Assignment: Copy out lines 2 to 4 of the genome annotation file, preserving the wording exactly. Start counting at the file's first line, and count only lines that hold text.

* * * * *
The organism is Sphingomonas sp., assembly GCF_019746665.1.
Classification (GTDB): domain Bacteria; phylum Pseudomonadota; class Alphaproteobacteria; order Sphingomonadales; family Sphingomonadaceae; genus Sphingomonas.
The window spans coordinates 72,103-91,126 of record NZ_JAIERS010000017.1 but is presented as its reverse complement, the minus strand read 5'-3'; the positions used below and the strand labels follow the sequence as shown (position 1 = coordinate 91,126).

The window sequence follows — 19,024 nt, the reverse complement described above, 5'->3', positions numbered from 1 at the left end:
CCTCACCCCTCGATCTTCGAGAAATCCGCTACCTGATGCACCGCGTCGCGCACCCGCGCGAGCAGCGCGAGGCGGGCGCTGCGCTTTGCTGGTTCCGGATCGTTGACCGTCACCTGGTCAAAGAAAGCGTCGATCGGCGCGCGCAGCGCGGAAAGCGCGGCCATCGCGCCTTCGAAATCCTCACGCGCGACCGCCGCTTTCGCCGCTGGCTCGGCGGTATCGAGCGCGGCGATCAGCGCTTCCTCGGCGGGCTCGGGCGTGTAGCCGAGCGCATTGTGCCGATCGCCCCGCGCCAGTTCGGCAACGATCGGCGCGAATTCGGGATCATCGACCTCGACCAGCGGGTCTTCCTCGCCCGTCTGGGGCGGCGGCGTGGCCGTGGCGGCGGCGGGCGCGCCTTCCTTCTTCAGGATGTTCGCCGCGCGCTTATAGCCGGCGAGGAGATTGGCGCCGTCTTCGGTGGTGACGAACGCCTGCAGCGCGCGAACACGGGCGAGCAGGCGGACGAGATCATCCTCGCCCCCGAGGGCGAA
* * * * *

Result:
Classification (GTDB): domain Bacteria; phylum Pseudomonadota; class Alphaproteobacteria; order Sphingomonadales; family Sphingomonadaceae; genus Sphingomonas.
The window spans coordinates 72,103-91,126 of record NZ_JAIERS010000017.1 but is presented as its reverse complement, the minus strand read 5'-3'; the positions used below and the strand labels follow the sequence as shown (position 1 = coordinate 91,126).

The window sequence follows — 19,024 nt, the reverse complement described above, 5'->3', positions numbered from 1 at the left end: